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admirers againſt anſwer beauty becauſe believe beſt body cauſe concern converſation critic deſign deſire expect eyes fame faults favour firſt follow fome friendſhip give glad hand hear heart himſelf Homer hope imagine judgment juſt kind L E T T E R lady laſt late leaſt leave leſs letter lines live look Lord loſs manner mean mind moſt muſt myſelf nature never obliged once opinion particular Paſtorals perſon pleaſe pleaſure poem Poet poetry Pope Pray preſent printed reaſon received reſt ſaid ſame ſay ſee ſeems ſenſe ſet ſeveral ſhall ſhe ſhould ſince ſome ſpeak ſuch ſure taken talk tell theſe thing thoſe thought tion told town tranſlation true truth uſe verſes whole whoſe wiſh write Wycherley young yourſelf
Page 70 - ... shade. In winter fire. Blest, who can unconcern'dly find Hours, days, and years slide soft away. In health of body, peace of mind, Quiet by day. Sound sleep by night; study and ease, Together mixt; sweet recreation: And innocence, which most does please With meditation.
Page 69 - HAPPY the man whose wish and care A few paternal acres bound, Content to breathe his native air, In his own ground ; Whose herds with milk, whose fields with bread, Whose flocks supply him with attire ; Whose trees in Summer yield him shade, In Winter fire.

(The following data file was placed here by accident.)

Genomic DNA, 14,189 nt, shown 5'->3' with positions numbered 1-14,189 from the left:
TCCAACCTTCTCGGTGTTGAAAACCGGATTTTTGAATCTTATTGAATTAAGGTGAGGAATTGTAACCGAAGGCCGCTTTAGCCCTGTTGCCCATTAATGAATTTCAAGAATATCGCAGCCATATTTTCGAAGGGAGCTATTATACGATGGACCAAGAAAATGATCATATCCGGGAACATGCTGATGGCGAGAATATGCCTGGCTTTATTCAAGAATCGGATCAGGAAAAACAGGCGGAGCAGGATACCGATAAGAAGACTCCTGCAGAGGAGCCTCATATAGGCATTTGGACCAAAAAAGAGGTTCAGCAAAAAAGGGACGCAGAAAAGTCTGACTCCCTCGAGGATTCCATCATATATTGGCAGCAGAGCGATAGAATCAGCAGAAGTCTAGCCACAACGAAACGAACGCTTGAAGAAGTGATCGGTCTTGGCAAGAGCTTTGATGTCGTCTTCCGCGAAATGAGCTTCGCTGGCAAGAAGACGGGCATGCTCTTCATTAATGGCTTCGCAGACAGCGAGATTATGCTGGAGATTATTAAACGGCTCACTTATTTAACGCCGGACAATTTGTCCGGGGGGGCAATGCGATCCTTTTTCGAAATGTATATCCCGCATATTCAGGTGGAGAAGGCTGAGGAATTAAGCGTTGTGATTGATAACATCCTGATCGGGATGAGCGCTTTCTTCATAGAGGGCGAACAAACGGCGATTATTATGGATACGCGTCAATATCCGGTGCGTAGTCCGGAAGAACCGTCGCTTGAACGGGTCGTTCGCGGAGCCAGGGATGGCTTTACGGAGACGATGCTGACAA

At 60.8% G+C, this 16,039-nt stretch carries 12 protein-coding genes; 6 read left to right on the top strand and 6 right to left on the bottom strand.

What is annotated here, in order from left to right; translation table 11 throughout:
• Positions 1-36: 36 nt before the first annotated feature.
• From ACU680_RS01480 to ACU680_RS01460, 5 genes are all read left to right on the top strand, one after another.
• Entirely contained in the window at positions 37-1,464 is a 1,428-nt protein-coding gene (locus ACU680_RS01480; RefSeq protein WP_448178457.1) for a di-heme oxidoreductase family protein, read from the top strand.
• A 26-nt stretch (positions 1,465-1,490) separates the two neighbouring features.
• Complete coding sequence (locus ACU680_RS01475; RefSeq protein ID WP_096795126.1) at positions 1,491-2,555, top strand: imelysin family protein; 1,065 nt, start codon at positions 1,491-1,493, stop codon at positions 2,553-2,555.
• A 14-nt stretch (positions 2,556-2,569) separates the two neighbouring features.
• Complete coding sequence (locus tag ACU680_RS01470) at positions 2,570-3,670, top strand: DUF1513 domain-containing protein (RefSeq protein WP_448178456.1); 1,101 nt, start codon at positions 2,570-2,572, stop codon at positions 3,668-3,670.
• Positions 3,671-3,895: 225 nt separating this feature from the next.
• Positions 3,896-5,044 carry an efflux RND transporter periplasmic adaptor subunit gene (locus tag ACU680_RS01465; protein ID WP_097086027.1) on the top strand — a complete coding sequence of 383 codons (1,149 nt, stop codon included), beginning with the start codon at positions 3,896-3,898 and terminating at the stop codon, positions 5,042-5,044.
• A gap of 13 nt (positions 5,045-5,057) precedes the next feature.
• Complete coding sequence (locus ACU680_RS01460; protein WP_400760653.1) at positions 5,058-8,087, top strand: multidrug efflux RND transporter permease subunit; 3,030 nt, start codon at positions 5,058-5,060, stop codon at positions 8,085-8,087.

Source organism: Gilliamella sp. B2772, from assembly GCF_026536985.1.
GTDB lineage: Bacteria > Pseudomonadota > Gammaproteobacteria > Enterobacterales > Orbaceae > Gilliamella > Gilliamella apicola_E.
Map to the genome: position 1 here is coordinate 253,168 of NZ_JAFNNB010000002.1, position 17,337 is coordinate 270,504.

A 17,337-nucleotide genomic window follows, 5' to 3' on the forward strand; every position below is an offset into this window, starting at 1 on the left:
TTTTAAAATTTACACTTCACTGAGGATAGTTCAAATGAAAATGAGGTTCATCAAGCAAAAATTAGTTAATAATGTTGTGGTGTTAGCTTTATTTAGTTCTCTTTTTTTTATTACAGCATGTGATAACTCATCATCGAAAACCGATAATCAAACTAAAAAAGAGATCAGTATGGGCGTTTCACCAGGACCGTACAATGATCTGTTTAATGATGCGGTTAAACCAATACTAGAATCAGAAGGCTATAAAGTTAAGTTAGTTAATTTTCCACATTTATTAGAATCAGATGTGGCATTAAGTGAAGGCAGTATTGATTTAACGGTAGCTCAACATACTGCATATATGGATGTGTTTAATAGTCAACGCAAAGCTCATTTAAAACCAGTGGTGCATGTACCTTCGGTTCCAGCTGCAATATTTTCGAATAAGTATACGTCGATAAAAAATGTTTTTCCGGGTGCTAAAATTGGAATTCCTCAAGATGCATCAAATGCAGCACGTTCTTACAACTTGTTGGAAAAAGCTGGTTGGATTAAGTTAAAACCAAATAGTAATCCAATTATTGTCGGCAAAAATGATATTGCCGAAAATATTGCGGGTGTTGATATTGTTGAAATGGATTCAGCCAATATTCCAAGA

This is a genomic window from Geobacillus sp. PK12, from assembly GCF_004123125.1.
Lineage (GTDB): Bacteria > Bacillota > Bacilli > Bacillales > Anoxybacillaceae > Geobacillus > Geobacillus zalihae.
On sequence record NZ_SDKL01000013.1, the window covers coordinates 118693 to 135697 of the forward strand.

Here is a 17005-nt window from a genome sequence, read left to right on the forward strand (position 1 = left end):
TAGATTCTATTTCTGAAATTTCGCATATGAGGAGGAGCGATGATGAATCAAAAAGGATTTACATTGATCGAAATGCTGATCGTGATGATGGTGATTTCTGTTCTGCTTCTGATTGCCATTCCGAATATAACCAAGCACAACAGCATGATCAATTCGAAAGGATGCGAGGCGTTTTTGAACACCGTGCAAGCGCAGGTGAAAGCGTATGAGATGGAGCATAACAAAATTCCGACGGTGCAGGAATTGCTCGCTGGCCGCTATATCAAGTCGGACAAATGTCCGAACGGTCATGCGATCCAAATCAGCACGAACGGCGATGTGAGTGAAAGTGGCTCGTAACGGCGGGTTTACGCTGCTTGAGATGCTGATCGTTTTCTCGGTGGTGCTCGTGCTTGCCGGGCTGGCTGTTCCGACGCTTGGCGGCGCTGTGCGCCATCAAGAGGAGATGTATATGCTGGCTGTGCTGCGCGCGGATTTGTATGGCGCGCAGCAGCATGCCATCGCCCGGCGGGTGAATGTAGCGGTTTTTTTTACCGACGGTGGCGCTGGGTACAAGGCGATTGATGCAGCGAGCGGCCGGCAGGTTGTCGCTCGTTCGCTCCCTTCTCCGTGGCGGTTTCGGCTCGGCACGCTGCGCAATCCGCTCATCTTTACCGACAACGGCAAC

Page 190 - The world recedes; it disappears! Heaven opens on my eyes; my ears With sounds seraphic ring! Lend, lend your wings! I mount! I fly! O Grave! where is thy victory? O Death! where is thy sting?
Page 245 - Pray, Mr. Lintot, (said I,) now you talk of Translators, what is your method of managing them? "Sir, (replied he,) those are the saddest pack of rogues in the world : in a hungry fit they'll swear they understand all the languages in the universe : I have known one of them take down a Greek book upon my counter, and cry, Ah, this is Hebrew, I must read it from the latter end.
Page 185 - I confess, I cannot apprehend where lies the trifling in all this : it is the most natural and obvious reflection imaginable to a dying man : and, if we...
Page 244 - Now damn them ! what if they should put it into the newspaper, how you and I went together to Oxford ? what would I care? If I should go down into Sussex, they would say I was gone to the Speaker. But what of that ? If my son were but big enough to go on with the business, by G — d I would keep as good company as old Jacob.
Page 184 - I never had any esteem for, are likely to enjoy this world after me. When I reflect what an...
Page 182 - ... putrify, and are good for nothing, and running violently on, do but the more mischief in their passage to others, and are swallowed up and lost the sooner themselves.
Page 236 - Inarime is an epitome of the whole earth, containing within the compass of eighteen miles, a wonderful variety of hills, vales, ragged rocks, fruitful plains, and barren mountains, all thrown together in a most romantic confusion.